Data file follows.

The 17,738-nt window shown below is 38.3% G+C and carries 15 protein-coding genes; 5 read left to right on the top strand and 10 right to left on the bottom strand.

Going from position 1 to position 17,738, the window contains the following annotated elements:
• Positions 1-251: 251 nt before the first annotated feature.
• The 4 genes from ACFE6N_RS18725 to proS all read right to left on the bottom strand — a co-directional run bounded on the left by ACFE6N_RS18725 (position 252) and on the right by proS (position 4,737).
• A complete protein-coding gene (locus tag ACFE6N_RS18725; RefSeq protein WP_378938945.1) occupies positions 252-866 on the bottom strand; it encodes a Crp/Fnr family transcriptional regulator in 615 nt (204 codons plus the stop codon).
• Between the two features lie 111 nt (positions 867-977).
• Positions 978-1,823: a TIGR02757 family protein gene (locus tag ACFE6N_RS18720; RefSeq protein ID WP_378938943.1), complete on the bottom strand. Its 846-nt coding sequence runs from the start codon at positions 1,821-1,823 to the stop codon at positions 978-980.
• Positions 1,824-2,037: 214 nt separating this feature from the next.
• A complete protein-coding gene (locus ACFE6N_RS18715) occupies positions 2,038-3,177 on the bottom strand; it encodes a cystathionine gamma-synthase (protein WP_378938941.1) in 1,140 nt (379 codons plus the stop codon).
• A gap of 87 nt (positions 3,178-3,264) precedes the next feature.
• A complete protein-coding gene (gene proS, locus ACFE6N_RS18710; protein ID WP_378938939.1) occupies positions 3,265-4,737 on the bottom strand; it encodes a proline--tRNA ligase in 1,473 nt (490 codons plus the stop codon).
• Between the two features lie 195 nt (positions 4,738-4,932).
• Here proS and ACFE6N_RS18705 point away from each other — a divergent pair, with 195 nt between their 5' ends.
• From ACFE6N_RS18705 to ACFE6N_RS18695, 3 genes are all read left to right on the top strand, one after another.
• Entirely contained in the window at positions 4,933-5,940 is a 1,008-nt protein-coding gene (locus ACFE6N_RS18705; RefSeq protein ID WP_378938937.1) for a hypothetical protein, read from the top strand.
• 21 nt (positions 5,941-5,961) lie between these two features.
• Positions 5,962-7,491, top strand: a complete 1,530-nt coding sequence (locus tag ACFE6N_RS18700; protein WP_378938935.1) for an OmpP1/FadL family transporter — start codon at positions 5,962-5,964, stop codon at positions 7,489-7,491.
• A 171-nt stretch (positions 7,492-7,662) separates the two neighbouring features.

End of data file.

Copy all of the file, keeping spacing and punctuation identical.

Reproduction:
The 17,738-nt window shown below is 38.3% G+C and carries 15 protein-coding genes; 5 read left to right on the top strand and 10 right to left on the bottom strand.

Going from position 1 to position 17,738, the window contains the following annotated elements:
• Positions 1-251: 251 nt before the first annotated feature.
• The 4 genes from ACFE6N_RS18725 to proS all read right to left on the bottom strand — a co-directional run bounded on the left by ACFE6N_RS18725 (position 252) and on the right by proS (position 4,737).
• A complete protein-coding gene (locus tag ACFE6N_RS18725; RefSeq protein WP_378938945.1) occupies positions 252-866 on the bottom strand; it encodes a Crp/Fnr family transcriptional regulator in 615 nt (204 codons plus the stop codon).
• Between the two features lie 111 nt (positions 867-977).
• Positions 978-1,823: a TIGR02757 family protein gene (locus tag ACFE6N_RS18720; RefSeq protein ID WP_378938943.1), complete on the bottom strand. Its 846-nt coding sequence runs from the start codon at positions 1,821-1,823 to the stop codon at positions 978-980.
• Positions 1,824-2,037: 214 nt separating this feature from the next.
• A complete protein-coding gene (locus ACFE6N_RS18715) occupies positions 2,038-3,177 on the bottom strand; it encodes a cystathionine gamma-synthase (protein WP_378938941.1) in 1,140 nt (379 codons plus the stop codon).
• A gap of 87 nt (positions 3,178-3,264) precedes the next feature.
• A complete protein-coding gene (gene proS, locus ACFE6N_RS18710; protein ID WP_378938939.1) occupies positions 3,265-4,737 on the bottom strand; it encodes a proline--tRNA ligase in 1,473 nt (490 codons plus the stop codon).
• Between the two features lie 195 nt (positions 4,738-4,932).
• Here proS and ACFE6N_RS18705 point away from each other — a divergent pair, with 195 nt between their 5' ends.
• From ACFE6N_RS18705 to ACFE6N_RS18695, 3 genes are all read left to right on the top strand, one after another.
• Entirely contained in the window at positions 4,933-5,940 is a 1,008-nt protein-coding gene (locus ACFE6N_RS18705; RefSeq protein ID WP_378938937.1) for a hypothetical protein, read from the top strand.
• 21 nt (positions 5,941-5,961) lie between these two features.
• Positions 5,962-7,491, top strand: a complete 1,530-nt coding sequence (locus tag ACFE6N_RS18700; protein WP_378938935.1) for an OmpP1/FadL family transporter — start codon at positions 5,962-5,964, stop codon at positions 7,489-7,491.
• A 171-nt stretch (positions 7,492-7,662) separates the two neighbouring features.